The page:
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Languages: An Avenue for Life Exploration

I speak several foreign languages. Thanks to my teachers at good old Morant Bay High School in St. Thomas, Jamaica, who gave me the start. French is one that I learned. I am fully fluent today, to the point where I switch registers easily, depending on the need, moving from standard to the very informal. While at university in France, a teacher, handing me back a piece of homework, asked me, “Have you ever thought about becoming a diplomat?” Strange question, I thought. “Why?” I asked. Because your French is so élévé,” she replied. My French was at a high standard. I guess it must have been because it was “book French” that I had learned in Jamaica. Very formal French. Though grammatically correct, no one used that level of French in everyday communication, even for school assignments or in the classroom. So ironic, though, that the lowest mark in my academic life was in my first French exam. Got a whopping 17 out of 100! Why do I still remember it so well?

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Missing Jamaica

I have lived more than half of my life overseas. Outside of Jamaica where I am from. I am not that young anymore, so you can imagine it’s been a long time living in foreign lands. But, I miss Jamaica like Day 1. After all these years. I imagine only those who have lived overseas will understand my emotions. When I left Jamaica first for good, it was for a posting to Brussels by the company I was working with at the time, right after Hurricane Gilbert did a number on Jamaica. And I have lived abroad ever since. So, it’s been a while. Gilbert mashed up my beloved island in 1988.

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The Enigma of My Jamaican Passport

The chill of the night air on the outside still clung to the windows of the bus, but it was warming up on the inside. I shed the jacket the driver had lent me earlier when it had started to get cold. I had not expected, and so was unprepared for any weather like this. For it was Africa, after all, and Africa was supposed to be hot all over, and all the time. Even though I knew better — that it was a jigsaw of diverse countries running up and down latitudes – my recessed imagination of it being characteristically the same recaptured my mind. Characteristically hot. Snow-capped mountains? No. Hot deserts? Yes.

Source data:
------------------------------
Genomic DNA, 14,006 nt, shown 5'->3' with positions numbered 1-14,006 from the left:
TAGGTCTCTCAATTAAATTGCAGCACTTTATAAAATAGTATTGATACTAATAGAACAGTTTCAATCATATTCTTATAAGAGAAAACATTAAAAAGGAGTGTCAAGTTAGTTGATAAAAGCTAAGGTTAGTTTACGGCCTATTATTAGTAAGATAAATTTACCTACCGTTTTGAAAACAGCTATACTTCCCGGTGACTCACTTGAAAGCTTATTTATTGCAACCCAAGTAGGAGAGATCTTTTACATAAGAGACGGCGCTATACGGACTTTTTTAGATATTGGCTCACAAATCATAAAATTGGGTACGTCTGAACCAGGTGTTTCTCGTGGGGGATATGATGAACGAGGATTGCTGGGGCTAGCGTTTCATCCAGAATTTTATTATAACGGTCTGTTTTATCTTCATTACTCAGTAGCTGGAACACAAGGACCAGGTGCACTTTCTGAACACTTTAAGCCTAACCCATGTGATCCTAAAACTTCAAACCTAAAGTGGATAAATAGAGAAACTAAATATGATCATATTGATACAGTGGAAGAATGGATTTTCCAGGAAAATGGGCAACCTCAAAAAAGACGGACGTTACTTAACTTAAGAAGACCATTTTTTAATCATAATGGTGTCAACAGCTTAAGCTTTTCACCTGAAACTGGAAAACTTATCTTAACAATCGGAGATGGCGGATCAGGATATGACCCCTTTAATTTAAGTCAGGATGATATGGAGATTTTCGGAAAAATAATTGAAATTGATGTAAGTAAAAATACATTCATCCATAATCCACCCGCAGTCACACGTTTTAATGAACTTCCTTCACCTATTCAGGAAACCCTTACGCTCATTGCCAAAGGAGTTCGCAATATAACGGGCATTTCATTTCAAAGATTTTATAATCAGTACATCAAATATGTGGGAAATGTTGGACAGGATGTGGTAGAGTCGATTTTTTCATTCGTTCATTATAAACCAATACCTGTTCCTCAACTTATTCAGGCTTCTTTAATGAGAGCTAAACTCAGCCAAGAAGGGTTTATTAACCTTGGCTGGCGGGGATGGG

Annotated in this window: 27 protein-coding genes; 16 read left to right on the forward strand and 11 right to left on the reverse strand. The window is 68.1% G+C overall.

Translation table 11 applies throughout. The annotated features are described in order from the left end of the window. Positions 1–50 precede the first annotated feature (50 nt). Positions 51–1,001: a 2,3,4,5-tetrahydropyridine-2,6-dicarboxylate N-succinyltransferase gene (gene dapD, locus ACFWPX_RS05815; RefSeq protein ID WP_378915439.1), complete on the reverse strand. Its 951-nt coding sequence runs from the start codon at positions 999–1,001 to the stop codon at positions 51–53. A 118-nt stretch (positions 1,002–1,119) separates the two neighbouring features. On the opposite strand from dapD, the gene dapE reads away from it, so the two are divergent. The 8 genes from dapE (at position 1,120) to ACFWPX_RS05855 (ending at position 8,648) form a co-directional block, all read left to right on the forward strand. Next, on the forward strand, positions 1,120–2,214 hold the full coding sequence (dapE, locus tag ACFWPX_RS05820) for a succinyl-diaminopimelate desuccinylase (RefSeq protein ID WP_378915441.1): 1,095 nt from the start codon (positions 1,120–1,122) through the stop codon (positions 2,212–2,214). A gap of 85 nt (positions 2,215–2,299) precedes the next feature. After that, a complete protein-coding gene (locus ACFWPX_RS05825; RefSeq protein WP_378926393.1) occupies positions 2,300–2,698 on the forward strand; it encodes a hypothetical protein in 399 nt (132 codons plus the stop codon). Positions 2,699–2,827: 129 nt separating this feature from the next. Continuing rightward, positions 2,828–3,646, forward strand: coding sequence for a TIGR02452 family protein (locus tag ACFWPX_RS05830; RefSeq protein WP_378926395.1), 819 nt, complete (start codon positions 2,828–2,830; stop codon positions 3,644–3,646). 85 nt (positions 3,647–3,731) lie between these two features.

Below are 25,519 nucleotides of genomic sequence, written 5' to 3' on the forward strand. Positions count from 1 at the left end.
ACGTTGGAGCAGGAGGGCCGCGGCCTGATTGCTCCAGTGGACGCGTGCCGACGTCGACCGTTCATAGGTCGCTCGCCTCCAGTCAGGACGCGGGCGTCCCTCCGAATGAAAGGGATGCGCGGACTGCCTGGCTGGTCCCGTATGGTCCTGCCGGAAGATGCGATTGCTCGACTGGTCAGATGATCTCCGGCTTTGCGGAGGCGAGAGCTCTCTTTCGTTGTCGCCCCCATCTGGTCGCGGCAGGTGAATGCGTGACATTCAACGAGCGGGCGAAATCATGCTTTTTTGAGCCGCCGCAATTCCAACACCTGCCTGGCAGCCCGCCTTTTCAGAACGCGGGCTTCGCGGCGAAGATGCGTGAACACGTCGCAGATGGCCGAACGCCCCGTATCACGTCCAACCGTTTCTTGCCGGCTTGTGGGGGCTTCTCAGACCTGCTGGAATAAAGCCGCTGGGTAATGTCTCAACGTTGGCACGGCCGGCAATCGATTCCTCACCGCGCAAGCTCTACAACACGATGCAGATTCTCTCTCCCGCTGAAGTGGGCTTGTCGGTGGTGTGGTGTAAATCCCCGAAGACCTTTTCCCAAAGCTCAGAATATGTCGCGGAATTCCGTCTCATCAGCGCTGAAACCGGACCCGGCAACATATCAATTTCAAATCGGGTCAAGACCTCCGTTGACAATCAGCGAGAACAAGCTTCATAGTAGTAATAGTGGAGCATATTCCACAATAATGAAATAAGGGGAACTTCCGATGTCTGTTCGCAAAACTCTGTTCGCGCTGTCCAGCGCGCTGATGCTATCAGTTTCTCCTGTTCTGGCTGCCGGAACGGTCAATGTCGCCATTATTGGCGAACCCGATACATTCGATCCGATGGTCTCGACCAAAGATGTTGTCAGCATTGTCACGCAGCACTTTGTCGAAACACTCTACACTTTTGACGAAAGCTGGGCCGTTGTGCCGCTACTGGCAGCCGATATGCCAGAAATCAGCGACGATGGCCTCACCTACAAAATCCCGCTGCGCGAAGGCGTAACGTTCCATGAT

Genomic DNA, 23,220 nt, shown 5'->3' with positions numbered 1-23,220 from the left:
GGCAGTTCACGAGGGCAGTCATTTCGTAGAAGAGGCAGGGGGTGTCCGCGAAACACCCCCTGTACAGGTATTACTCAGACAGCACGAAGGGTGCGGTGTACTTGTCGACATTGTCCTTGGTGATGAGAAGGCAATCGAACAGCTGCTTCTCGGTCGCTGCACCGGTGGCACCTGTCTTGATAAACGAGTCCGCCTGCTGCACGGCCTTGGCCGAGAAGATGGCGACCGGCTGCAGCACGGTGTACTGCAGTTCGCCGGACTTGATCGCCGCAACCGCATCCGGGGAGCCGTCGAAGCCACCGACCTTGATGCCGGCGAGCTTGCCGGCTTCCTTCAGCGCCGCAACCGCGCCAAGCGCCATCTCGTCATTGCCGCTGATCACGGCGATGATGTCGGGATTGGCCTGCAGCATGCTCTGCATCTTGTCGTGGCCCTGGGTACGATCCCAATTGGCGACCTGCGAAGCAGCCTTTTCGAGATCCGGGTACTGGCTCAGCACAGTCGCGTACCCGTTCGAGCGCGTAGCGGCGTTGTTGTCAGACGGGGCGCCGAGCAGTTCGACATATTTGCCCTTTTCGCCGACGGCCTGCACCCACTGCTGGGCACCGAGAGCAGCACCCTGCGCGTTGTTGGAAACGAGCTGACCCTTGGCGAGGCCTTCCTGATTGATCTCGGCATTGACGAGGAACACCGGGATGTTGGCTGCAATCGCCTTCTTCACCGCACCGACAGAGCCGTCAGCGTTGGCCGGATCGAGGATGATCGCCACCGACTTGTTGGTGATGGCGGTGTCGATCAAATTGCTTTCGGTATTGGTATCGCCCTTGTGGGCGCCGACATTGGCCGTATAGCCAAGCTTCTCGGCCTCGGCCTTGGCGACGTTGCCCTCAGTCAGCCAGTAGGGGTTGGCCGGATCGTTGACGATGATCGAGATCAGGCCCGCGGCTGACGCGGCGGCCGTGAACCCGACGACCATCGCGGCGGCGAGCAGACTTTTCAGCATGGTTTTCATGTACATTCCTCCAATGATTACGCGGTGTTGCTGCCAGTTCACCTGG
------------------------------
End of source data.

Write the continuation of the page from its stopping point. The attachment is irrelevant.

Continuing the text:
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What’s In An Accent – A Jamaican One, That Is?

The cadence of our speech, our accent, is often a marker of where we come from. What country, or even what region of a country. Sometimes, an accent may be an indicator of not only where we are from, but also of where we may have lived outside of our country of origin. Some accents are described as being rough and thick, while others are said to be sexy and pleasing. Guttural or heavy. Lilting, undulating, or sing-song. Some are more well-known than others, easily recognizable, having spread far and wide internationally; some of the others, I imagine, have remained in the confines of small, remote villages. My own Jamaican accent is all of the above, depending on how discerning the listener is, or depending on where in the world I am. Whom I’m talking with, or even what mood I am in, also nuances how my base Jamaican accent sounds when my words pop out of my mouth. The choice of how I modulate my voice is usually not deliberate. The situation I am in at a given time automatically selects how I speak.

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On the Road to Africa